60: Confessions of a Latchkey Kid

60: Confessions of a Latchkey Kid

From Chicken Soup for the Soul: Thanks to My Mom

Confessions of a Latchkey Kid

Men are what their mothers made them.

~Ralph Waldo Emerson

I was a latchkey kid, but I never knew it. I remember the first time I saw the term “latchkey kid” in a newspaper headline. The words conjured up an image of a tragic waif locked in a lonely hovel. Then I started reading the story. It was about kids who had working parents and who came home from school, let themselves in, and sometimes had to make their own dinner.

It occurred to me then that somewhere a sociologist was probably writing a book about this terrible waste of human potential—a book explaining how latchkeyism is a contributing factor in juvenile delinquency, alcoholism and the nuclear arms race and telling parents that allowing their children to return from school to an empty home is somehow immoral.

But back when my younger brother, David, and I came home from school to an empty house, while our mother was out making money to feed and clothe us, we never realized we were being abused. I think we actually enjoyed it.

When I was nine or ten years old, I remember coming home, letting myself in with my own key, plunking down on the couch and doing exactly what every other kid my age was doing—sitting like a vegetable and watching cartoons until my mom came home and screamed that it was time for dinner.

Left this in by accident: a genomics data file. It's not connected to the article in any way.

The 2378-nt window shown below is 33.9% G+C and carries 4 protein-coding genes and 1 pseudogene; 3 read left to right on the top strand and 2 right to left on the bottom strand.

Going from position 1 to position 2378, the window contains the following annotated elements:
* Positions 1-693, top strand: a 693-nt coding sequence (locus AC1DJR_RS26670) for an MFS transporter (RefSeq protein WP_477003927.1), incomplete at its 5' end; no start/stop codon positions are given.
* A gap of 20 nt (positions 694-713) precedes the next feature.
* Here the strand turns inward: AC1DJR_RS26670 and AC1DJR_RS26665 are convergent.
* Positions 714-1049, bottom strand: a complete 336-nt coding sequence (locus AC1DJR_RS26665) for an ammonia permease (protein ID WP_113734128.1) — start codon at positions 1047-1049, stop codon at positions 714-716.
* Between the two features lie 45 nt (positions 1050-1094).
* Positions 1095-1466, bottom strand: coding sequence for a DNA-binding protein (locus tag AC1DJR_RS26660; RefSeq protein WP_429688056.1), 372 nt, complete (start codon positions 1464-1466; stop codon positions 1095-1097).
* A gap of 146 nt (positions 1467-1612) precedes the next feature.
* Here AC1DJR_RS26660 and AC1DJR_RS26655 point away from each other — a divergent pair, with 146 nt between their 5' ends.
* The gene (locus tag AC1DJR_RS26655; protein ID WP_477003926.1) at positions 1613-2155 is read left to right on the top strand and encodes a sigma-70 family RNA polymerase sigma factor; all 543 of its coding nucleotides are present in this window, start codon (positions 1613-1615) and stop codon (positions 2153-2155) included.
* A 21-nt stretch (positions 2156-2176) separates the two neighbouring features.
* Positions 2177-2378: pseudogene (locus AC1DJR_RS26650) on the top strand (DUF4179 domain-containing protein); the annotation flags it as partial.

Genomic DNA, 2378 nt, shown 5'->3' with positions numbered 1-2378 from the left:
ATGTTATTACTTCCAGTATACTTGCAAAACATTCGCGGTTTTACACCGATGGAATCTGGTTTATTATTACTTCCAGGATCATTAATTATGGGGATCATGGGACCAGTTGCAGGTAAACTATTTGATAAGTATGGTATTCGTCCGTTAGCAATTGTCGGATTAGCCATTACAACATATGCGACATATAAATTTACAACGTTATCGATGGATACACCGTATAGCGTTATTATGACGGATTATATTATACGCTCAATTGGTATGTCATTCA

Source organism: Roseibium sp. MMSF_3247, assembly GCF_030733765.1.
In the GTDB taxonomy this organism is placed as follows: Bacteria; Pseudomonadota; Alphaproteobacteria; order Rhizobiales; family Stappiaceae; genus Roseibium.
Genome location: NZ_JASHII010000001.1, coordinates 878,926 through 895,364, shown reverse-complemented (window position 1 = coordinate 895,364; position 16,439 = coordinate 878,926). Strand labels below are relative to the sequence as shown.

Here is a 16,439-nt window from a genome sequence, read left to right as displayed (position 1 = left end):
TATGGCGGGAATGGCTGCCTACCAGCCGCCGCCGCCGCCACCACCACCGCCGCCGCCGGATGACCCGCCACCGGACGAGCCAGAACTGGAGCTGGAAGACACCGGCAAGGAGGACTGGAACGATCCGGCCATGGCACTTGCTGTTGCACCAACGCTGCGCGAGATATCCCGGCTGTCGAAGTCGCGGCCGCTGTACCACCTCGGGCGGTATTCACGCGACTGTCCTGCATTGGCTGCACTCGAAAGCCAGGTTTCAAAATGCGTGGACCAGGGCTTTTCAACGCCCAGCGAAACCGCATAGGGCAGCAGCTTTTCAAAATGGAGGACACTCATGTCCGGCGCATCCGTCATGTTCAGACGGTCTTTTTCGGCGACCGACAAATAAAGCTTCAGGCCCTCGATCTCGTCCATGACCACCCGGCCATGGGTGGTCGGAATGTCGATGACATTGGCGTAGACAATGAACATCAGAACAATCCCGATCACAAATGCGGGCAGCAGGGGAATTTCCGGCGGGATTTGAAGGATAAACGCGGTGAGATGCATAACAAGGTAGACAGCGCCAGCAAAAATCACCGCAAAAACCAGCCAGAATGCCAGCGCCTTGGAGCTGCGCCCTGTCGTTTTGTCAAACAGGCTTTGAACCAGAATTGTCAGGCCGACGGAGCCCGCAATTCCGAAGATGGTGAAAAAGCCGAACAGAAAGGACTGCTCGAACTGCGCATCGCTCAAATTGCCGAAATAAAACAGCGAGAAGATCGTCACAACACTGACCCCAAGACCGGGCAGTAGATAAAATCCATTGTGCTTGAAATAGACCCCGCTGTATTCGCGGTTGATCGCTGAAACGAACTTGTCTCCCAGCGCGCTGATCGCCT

Once in a while my brother and I would cook dinner—not frequently, mind you, since that would have meant missing Spider-Man—but once in a while.

Yes, I confess, the absence of a parental presence in our home forced my brother and me to learn how to cook. As a result of this inhumane treatment, we’re both completely at ease in the kitchen and my brother still makes one of the best lasagnas I’ve ever had. As scary as this sounds, we even learned how to do our homework without being nagged.

One of the reasons latchkeyism is considered such a crisis today is because there are maniacs out there. The assumption most people seem to make is that there were never any crazy people out there before. But there were and—this is the terrible part, so if you’re easily frightened you may want to skip this—my mother knew it.

Do you know how I know she knew? Because she told us. “Don’t open the door for strangers,” she said. And we didn’t. If anyone we didn’t recognize came to our house, we’d leave the chain on, open the door a crack and tell the person to come back later.

She also told us that if we were ever frightened for any reason we should call someone immediately. There was a list of numbers by the phone almost as long as the Yellow Pages—the police, the fire department, the hospital, friends, relatives and, of course, our mom’s office.

So do you know what we did when we were frightened? We called someone.

I remember one evening when I was about thirteen or fourteen and old enough to babysit. My brother and I heard some noises outside, so we phoned a family friend and he came over and checked it out. It turned out to be some kid from the neighbourhood throwing rocks at the windows. But it could just as easily have been one of those dangerous strangers and we were reassured that we had someone who would come right over when we called.

Yes, I was a latchkey kid and so was my brother. Both of us survived our latchkey years and—you’ll have to take my word for this—I think we’ve both grown up to be fairly responsible adults because we learned to look after ourselves at a fairly early age. So I guess I just have one thing left to say about my tortured life as a latchkey kid.

Thanks, Mom.

~Mark Leiren-Young

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